Photo by Frogtown Mountain Puppeteers
2013-14 Family Series
Recommended for ages 4 & up
•Wed-Fri: 10am & 11:30am
•Sat: 12pm & 2pm
•Sun: 1pm & 3pm
Lucy and her friend Little Chucky have big dreams, a treasure map, and lots of determination. The duo sets off on the adventure of a lifetime only to find themselves walking the plank at the hands of some pesky (but lovable) pirates! See what happens in this swashbuckling adventure that’s fun for the whole family!
To learn more about Frogtown Mountain Puppeteers, click here!
Make your own Plundering Pirate Hand Puppet !
Everybody Loves Pirates features a cast of 15 hand-made mouth-and-rod puppets, also known as hand-and-rod puppets. A puppeteer operates a mouth-and-rod puppet by placing one hand inside the head of the puppet to turn the puppet’s head and operate its mouth. A puppeteer opens and closes that hand to make the puppet’s mouth move as she/he provides the character’s voice. This is known as lip-synching. The puppeteer’s other hand operates the control rods attached to the puppet’s hands. The puppeteers stand behind the stage, stretching their arms above their heads to perform the mouth-and-rod puppets in the lighted playing area.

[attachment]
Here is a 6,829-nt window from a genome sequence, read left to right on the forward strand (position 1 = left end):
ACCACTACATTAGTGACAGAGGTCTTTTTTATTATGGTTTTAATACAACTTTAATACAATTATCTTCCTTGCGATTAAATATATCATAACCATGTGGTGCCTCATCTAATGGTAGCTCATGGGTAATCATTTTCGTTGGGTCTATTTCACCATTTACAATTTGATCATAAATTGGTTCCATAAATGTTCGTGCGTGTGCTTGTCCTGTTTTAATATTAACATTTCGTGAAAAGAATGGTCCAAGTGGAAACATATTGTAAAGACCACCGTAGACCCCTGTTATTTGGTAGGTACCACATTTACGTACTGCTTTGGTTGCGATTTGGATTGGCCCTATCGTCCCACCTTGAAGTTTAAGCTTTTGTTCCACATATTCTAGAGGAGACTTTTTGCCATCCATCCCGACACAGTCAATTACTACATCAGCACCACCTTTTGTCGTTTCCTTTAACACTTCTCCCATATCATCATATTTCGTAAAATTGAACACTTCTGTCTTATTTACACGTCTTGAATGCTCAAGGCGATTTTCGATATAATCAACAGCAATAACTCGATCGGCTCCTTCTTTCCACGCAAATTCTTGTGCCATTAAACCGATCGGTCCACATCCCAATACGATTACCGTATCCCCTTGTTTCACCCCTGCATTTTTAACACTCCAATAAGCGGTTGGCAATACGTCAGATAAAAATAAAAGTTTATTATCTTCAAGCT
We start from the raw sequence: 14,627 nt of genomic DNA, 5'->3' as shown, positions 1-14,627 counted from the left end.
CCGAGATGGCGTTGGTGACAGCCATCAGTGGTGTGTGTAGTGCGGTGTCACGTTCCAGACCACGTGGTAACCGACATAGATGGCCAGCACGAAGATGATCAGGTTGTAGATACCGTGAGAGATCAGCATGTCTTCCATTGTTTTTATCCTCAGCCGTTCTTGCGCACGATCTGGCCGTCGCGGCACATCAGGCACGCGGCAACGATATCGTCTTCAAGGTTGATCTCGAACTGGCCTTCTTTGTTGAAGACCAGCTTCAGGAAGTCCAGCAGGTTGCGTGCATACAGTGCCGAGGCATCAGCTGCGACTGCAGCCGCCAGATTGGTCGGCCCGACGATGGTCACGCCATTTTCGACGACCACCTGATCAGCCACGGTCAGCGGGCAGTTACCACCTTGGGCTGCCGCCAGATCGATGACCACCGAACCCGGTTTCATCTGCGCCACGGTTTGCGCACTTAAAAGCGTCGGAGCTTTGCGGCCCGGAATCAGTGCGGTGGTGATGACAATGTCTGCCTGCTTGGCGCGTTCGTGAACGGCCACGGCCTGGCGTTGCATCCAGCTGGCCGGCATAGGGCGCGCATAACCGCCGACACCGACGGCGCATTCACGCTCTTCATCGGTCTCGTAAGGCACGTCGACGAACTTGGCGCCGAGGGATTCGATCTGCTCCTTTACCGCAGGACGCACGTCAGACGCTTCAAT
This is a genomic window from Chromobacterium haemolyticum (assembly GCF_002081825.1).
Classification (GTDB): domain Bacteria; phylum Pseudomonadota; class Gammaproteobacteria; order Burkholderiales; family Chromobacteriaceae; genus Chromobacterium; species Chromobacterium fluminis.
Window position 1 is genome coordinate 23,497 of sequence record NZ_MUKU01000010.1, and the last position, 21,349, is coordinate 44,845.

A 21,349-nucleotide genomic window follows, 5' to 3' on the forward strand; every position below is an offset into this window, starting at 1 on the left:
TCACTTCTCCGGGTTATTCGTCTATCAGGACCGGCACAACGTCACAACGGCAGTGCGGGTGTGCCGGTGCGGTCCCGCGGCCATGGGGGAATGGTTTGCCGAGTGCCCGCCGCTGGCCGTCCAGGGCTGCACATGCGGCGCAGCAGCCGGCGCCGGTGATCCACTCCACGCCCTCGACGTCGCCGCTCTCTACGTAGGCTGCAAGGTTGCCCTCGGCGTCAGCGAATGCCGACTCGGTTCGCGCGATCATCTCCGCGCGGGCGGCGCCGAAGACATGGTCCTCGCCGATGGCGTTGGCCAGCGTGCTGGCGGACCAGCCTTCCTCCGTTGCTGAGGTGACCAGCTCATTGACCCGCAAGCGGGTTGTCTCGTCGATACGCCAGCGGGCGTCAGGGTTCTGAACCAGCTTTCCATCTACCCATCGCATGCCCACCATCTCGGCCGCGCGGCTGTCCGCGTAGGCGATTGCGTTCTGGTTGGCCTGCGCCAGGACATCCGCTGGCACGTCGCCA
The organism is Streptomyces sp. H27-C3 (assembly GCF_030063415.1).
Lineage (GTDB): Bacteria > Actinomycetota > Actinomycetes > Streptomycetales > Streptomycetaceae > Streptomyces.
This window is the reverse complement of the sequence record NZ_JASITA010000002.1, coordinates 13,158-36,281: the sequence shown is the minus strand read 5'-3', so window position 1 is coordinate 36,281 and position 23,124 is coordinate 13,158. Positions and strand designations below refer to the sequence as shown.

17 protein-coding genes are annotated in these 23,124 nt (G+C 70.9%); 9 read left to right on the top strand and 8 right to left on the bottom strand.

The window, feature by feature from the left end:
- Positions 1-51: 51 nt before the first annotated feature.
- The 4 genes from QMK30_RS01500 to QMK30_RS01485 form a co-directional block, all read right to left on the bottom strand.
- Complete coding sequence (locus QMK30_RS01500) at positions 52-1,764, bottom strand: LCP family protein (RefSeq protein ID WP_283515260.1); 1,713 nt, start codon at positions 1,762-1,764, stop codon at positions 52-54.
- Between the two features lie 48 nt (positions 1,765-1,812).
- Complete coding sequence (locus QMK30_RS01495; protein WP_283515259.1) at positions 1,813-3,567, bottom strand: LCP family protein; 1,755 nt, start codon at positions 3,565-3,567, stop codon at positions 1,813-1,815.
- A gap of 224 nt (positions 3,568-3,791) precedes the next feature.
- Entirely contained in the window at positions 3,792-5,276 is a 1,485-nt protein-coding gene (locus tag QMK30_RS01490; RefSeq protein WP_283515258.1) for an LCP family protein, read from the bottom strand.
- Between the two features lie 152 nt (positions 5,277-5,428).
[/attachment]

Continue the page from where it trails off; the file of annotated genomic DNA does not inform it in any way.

Frogtown Mountain Puppeteers, founded in 2000, is a puppetry troupe based in Bar
Harbor, Maine, and comprised of three siblings - Erik and Brian Torbeck and Robin (Torbeck) Erlander. The
traveling trio has performed their original productions at fairs, festivals, theatres, schools, libraries, and some of the finest petting zoos on the East Coast.
The troupe originally got its start in the Torbecks’ childhood home in Pennsylvania where the young threesome would put on shows with their stuffed animals and hand puppets. They soon went their separate ways for college and various job and life opportunities, but when Erik took a puppetry course in college, he was hooked...and the others were recruited! In addition to Everybody Loves Pirates, their repertoire includes The Legend of the Banana Kid and The Headless Horseman of Sleepy Hollow.
· Why did pirates wear eye patches? Due to a lack of fresh fruit and vegetables, pirates frequently suffered from vitamin deficiency diseases. Some diseases caused them to go blind in one eye, thus often needing an eye patch!
·“Jolly Roger” is the term for the pirates’ skull-and-crossbones flag. It was an invitation to surrender and to be treated well. A red flag meant “no quarter” or no chance to surrender.
·Contrary to what many assume, pirates were not fortunate enough to find gold and jewels as much as the movies tend to portray. They would normally obtain items such as cloth, clothing, iron, and other materials to survive on and improve their lifestyle.
·On the Caribbean island of St. Thomas you will find a place called ‘Black Beard’s Castle.’ It is believed that this is where the famous pirate spent many hours looking out for approaching ships.
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